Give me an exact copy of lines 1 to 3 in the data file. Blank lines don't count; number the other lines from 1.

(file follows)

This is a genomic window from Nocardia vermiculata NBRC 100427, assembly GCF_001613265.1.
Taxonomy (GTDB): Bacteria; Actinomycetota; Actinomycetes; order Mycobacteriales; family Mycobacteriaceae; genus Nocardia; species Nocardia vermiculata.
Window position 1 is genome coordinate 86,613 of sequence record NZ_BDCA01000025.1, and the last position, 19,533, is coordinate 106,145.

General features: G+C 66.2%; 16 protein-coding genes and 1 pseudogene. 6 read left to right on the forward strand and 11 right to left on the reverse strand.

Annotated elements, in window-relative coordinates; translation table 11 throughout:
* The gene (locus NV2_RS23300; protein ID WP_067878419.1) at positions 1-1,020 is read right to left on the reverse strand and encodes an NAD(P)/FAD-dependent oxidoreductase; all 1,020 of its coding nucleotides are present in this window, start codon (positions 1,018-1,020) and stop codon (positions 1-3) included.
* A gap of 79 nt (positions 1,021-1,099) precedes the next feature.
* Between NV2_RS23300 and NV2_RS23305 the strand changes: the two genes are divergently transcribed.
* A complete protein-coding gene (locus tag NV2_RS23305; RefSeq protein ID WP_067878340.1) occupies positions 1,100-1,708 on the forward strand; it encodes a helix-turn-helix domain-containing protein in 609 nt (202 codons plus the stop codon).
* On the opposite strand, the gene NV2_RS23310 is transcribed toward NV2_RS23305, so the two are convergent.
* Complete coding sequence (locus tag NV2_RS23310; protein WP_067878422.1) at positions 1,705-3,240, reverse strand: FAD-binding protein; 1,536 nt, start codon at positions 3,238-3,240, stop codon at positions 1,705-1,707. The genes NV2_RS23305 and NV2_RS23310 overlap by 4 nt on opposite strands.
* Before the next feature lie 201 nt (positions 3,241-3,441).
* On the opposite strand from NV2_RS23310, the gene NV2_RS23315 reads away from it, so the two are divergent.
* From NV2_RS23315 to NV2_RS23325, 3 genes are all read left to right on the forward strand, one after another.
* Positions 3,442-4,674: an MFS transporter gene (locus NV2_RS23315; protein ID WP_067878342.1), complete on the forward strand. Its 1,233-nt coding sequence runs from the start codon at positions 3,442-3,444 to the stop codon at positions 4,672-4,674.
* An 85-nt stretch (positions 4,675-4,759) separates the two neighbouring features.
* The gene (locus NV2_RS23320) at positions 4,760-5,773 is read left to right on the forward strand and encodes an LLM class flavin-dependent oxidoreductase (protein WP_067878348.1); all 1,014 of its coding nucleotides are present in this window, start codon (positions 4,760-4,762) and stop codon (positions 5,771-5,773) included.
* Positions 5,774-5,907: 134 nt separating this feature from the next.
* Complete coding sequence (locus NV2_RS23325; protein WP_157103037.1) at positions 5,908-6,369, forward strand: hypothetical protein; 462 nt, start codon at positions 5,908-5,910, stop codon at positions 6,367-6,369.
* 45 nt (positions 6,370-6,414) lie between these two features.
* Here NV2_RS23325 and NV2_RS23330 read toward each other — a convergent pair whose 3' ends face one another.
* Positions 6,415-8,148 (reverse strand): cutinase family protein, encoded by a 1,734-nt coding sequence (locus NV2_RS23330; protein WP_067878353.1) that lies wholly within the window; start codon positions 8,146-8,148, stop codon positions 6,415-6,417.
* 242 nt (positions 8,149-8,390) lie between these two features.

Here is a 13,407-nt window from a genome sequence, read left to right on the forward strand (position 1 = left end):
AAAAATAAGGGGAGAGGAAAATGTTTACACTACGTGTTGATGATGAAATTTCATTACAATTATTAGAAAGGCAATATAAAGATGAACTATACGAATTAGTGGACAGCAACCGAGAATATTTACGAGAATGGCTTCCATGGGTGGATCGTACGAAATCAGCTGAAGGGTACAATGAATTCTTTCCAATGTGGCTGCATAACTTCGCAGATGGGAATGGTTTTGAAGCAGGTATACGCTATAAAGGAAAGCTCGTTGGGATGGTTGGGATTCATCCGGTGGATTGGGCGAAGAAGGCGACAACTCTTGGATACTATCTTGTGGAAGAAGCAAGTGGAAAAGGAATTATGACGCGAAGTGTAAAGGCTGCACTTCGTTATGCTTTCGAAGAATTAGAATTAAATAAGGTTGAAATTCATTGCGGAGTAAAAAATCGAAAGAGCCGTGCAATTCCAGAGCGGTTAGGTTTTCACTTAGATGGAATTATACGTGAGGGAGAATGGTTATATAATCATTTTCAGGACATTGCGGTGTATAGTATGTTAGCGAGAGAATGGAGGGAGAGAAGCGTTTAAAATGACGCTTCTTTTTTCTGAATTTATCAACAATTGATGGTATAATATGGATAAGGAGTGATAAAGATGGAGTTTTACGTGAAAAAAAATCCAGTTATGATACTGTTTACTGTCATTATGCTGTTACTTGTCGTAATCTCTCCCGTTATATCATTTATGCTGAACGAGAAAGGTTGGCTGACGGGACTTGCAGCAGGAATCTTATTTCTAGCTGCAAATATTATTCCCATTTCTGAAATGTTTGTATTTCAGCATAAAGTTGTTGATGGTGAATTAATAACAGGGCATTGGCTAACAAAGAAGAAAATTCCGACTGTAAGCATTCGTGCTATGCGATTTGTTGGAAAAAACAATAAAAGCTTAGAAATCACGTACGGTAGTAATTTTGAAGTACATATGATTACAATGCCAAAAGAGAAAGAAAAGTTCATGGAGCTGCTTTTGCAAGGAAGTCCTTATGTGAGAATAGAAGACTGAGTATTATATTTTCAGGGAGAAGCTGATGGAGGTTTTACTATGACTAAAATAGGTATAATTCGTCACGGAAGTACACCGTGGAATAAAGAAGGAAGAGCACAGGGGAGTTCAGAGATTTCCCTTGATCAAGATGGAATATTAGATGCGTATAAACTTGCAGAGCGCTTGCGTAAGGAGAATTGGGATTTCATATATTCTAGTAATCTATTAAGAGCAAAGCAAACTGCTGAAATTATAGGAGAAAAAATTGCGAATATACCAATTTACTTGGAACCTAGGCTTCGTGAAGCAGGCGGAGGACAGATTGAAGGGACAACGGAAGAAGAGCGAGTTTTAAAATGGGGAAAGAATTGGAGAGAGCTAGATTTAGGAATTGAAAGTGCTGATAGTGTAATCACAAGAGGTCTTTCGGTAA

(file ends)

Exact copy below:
This is a genomic window from Nocardia vermiculata NBRC 100427, assembly GCF_001613265.1.
Taxonomy (GTDB): Bacteria; Actinomycetota; Actinomycetes; order Mycobacteriales; family Mycobacteriaceae; genus Nocardia; species Nocardia vermiculata.
Window position 1 is genome coordinate 86,613 of sequence record NZ_BDCA01000025.1, and the last position, 19,533, is coordinate 106,145.